Samsung Global Strategy vs. McKinsey Operations vs. PwC Management Consulting

sportmann's picture
Rank: Chimp | 8

Received three offers, at a top 15 MBA program. I'd like to hear what you would choose and why.

Samsung GSG (Seoul): Internal strategy consultling for two years and will then move into an affiliated company as a manager role. Good base, great signing bonus and other cash allowances that covers housing, family insurance, etc.

McKinsey Operations (Shanghai): Will be focusing on operations projects. Clients will be a mix of multinational companies and state-owned enterprises. Same compensation package as in the U.S.

PwC Management Consulting (Dallas): Will be focusing on operations consulting as well. Base is the same with McKinsey, year-end bonus might be a bit lower. Dallas's cost of living is low and good for raising family.

Any thoughts would be greatly appreciated.

Comments (19)

Nov 24, 2013

Congrats on securing such terrific offers!

It really depends on your own personal interests and career goals at this point. If I had a family I'd take PWC because that salary in Dallas would go a loooong way. You'd probably be able to buy some land within a couple years, lol.

If I wanted something in Tech I'd go GSG. I've heard nothing but good things about the program, though your career has a potential ceiling in terms of climbing that upper management ladder. International experience early on won't hurt, though

McKinsey is McKinsey. If you care about prestige and exit opps, then that'd be your best bet.

You should weigh the reasons you opted to recruit for such a wide range of opportunities and decide based on which does the best job meeting your long term and short term interests. Personally, I'd go GSG...normal-ish work hours, international experience, fantastic name brand, potential exit opps into tech(?) and/or strategy, great pay package, great cost of living in Seoul, housing expenses covered, etc...but again, depends on what YOU want.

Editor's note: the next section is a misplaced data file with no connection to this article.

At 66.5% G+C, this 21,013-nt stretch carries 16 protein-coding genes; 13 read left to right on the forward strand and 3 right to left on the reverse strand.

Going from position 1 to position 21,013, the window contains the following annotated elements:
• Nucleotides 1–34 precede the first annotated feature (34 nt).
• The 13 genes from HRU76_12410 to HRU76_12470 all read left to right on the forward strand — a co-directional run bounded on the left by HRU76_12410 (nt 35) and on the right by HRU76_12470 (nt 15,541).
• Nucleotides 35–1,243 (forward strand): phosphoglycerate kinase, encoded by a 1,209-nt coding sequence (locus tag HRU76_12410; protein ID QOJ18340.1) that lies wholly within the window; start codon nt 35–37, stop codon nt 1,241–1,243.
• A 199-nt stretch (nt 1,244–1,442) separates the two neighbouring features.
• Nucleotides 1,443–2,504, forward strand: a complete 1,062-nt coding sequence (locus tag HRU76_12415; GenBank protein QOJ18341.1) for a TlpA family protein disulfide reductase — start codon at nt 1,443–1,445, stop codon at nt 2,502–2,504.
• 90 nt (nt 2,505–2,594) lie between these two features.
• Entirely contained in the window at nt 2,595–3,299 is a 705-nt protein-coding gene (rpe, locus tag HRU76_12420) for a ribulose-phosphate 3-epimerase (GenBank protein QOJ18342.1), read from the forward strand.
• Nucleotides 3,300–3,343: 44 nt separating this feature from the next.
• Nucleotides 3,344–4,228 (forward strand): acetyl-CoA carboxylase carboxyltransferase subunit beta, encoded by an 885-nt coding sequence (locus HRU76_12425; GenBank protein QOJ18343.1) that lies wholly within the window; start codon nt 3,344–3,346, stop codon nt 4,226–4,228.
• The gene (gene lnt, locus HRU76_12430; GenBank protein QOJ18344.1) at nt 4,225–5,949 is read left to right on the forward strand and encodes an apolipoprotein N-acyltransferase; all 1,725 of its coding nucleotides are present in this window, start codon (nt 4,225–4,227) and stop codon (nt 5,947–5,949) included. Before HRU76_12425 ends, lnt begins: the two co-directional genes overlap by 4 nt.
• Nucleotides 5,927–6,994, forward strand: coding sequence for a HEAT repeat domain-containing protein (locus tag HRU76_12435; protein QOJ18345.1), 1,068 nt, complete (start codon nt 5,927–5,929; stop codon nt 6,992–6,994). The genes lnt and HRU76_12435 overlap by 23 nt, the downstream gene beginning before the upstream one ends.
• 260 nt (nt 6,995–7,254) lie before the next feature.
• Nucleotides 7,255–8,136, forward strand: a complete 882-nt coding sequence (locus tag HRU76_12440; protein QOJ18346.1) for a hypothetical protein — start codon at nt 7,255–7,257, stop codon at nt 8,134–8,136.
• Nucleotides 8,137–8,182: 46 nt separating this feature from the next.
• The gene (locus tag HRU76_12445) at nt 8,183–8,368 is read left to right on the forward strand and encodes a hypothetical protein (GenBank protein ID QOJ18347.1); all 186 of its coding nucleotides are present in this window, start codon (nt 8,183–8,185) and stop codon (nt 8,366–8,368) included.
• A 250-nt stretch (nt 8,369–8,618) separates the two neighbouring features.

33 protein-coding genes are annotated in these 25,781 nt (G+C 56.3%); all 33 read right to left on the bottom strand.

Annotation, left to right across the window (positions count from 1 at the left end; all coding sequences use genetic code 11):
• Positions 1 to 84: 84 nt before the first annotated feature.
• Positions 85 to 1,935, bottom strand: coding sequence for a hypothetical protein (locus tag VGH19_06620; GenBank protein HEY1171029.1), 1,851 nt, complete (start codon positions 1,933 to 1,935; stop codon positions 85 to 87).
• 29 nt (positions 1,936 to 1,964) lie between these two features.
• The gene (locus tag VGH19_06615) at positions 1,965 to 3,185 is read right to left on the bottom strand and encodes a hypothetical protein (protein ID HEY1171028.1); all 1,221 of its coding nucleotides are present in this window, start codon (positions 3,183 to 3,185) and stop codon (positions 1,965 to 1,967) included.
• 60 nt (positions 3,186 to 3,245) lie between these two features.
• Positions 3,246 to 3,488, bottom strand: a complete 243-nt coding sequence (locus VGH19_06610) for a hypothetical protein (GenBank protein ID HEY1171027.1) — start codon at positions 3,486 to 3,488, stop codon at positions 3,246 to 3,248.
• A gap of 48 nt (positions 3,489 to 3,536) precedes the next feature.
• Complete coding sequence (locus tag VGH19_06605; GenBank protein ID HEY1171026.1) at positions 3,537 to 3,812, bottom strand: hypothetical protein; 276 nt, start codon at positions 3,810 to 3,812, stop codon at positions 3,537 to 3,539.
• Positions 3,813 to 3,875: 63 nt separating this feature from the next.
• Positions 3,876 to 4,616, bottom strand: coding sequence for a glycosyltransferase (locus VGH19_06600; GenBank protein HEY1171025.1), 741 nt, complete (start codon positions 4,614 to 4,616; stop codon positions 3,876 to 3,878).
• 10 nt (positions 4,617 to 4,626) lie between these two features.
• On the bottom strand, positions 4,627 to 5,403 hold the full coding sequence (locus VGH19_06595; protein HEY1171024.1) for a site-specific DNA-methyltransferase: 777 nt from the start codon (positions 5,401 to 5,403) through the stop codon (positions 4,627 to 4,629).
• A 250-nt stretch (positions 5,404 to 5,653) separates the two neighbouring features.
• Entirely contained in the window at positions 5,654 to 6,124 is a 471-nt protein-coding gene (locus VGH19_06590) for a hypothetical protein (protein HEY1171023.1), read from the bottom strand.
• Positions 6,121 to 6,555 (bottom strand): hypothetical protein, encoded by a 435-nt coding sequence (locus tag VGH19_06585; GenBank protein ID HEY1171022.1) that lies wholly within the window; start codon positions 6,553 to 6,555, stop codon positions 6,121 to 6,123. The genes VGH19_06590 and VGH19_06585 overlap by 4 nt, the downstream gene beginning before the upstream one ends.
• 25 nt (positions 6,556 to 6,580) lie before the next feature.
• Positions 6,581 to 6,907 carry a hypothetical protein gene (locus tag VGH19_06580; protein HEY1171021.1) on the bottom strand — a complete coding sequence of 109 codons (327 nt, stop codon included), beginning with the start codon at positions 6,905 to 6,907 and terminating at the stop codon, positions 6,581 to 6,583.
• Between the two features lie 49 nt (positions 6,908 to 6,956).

Nov 25, 2013

Thanks a lot for your perspectives!

Nov 27, 2013
TheGrind:

If I wanted something in Tech I'd go GSG. I've heard nothing but good things about the program, though your career has a potential ceiling in terms of climbing that upper management ladder. International experience early on won't hurt, though

I'm interested in the good things you heard about the program. Could you dive into it a bit? Who'd you talk to?

Thank you!

Nov 24, 2013

Agree with the above. These are so different they are too hard to compare. I think the GSG and McK are much strong career options. To me it would really come down to where I'd want to live. If geography didn't matter, I'd focus on role to which I'd prefer the international strategy at GSG. If it was just about the money, GSG probably wins out because of the housing allowance. If it was pure prestige it would be McK (though not sure if ops has the same clout as strategy). Figure out your priorities and make a list. Either way you are in a good spot.

Nov 24, 2013

Curious if you're korean/chinese and how strong your grasp of korean/mandarin is?